28 Jan 11 Air India more important than aviation industry: More government meddling

air6Last week, the new Minister for Civil Aviation, Mr. Vyalar Ravi was widely quoted in the media as saying that his “top” priority was to ensure that Air India regains its “lost glory”. Anywhere else, such a statement would have drawn criticism for its partiality towards a single player. However, in India, public sector units are holy cows, and more important than the consumers they serve.

So the top priority is not ensuring lower fares, or better service for passengers, or more safety, or industry growth – but to make sure that one of the most bureaucratic, inefficient and customer unfriendly service providers makes money (or stops losing money!). All other concerns are subservient to keeping the powerful unions of Air India placated.

Consistent with this policy world view, some months back, the Ministry apparently asked private airlines to shut down their baggage handling activities, and outsource this to Air India.

Does this make any sense? Would you order all IT companies to buy computers from a single vendor? Would you order all farmers to buy fertilizers from a single supplier? Would you order all auto companies to buy tyres from a single manufacturer?

But then, not much of what this government does seems to make economic sense. Clearly, it is an attempt to re-create a little monopoly for Air India in the hope that this will help them return to profit.

But this is clearly wishful thinking. Despite decades of running monopoly businesses, Air India and Indian Airlines repeatedly made losses. Bloated salaries, over-staffing, militant unions, constant political interference and other such endemic sicknesses ensured that customers have gradually deserted the national carrier and taxpayers are footing the bill.

We’re still shelling out thousands of crores to keep Air India alive (or rather, to ensure lifetime employment to its pampered staff). Why?

If private airlines are to discontinue their own baggage handling operations, will this not mean layoffs? Are these people’s jobs less important than those of Air India staffers?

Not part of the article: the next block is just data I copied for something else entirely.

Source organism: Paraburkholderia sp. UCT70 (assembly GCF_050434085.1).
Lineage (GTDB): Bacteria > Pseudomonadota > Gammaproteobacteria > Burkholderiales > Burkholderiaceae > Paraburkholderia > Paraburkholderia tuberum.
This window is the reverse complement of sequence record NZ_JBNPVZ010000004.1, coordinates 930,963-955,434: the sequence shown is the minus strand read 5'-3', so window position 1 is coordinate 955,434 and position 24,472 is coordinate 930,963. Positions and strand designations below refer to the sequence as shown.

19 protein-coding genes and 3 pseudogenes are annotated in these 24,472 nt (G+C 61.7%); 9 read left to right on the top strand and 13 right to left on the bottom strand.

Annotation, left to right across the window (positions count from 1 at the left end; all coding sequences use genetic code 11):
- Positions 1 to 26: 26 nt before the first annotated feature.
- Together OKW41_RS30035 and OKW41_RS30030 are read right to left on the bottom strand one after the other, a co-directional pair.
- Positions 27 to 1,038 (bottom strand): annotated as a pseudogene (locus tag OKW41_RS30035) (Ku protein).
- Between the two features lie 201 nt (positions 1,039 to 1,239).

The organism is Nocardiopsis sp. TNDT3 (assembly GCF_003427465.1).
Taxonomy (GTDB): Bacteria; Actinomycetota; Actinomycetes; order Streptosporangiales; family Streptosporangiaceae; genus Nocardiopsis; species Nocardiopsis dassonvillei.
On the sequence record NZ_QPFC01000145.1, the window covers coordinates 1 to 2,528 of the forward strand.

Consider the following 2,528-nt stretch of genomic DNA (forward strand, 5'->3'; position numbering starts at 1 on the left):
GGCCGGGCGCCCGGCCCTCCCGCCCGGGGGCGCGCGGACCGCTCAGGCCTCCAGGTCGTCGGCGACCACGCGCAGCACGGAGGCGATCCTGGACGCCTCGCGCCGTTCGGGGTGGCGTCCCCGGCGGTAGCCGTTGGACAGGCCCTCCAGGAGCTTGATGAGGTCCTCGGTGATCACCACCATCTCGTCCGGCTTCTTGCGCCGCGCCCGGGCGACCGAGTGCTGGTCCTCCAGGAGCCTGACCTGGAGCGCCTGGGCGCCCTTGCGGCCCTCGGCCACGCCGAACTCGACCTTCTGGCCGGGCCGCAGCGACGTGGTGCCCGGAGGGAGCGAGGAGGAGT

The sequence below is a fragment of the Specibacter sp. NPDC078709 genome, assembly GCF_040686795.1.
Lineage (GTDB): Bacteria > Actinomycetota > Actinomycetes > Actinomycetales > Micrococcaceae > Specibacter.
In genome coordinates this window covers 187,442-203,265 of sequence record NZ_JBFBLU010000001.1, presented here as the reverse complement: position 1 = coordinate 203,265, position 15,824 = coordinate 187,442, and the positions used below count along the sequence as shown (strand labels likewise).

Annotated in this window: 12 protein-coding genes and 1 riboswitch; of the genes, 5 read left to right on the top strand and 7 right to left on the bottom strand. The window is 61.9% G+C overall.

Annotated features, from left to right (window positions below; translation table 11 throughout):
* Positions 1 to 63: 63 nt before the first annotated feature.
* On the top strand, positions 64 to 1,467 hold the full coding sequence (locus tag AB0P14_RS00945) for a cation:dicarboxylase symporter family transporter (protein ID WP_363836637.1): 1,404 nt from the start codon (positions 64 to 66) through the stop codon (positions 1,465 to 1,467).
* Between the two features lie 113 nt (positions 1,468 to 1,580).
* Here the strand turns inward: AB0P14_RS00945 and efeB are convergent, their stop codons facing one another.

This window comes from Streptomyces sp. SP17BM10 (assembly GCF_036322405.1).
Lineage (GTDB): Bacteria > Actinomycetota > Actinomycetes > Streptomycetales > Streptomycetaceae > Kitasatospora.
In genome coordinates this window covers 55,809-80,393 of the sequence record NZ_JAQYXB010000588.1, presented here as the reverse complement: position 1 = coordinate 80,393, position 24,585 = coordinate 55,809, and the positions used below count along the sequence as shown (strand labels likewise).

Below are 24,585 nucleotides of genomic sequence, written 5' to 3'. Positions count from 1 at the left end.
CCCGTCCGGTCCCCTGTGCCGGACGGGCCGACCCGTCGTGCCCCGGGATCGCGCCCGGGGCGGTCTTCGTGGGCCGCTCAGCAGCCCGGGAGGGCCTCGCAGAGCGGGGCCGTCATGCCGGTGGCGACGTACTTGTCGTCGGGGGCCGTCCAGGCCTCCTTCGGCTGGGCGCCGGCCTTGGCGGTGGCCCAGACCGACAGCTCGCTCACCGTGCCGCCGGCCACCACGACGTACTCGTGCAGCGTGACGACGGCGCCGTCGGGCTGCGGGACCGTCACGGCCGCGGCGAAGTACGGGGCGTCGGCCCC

And finally, if I lose my bags due to a screw-up by a private airline, I’m pretty sure they will try their utmost to retrieve them – if not, I might never fly with them again. But will Air India care? Especially so, if they have a monopoly on baggage handling.

Arun Jethmalani

Arun is one of the founders of ValueNotes. Apart from trying to build a high-quality research business, he has spent the last 27 years researching, analyzing, and dissecting companies and industries. He has worked with clients of all shapes and sizes, from all parts of the world – in providing them insights that make a difference to their business.
Prior to ValueNotes, he was an equity analyst/advisor, and wrote extensively on investing – including a column titled “Value for Money” which ran for 10 years in the Sunday edition of the Economic Times. To this day, he remains an avid “value” investor.
He has also been published in several other publications, and is a regular speaker at events related to technology, investing, competitive intelligence, business process management, Internet, etc. See: Valuenotes Events
He has been instrumental in developing a community of research and intelligence professionals in India, and is the founder and current chairman of the SCIP (India) Chapter. Arun holds a B Tech from IIT, Bombay and an MS from Duke University, NC, USA. LinkedIn Profile

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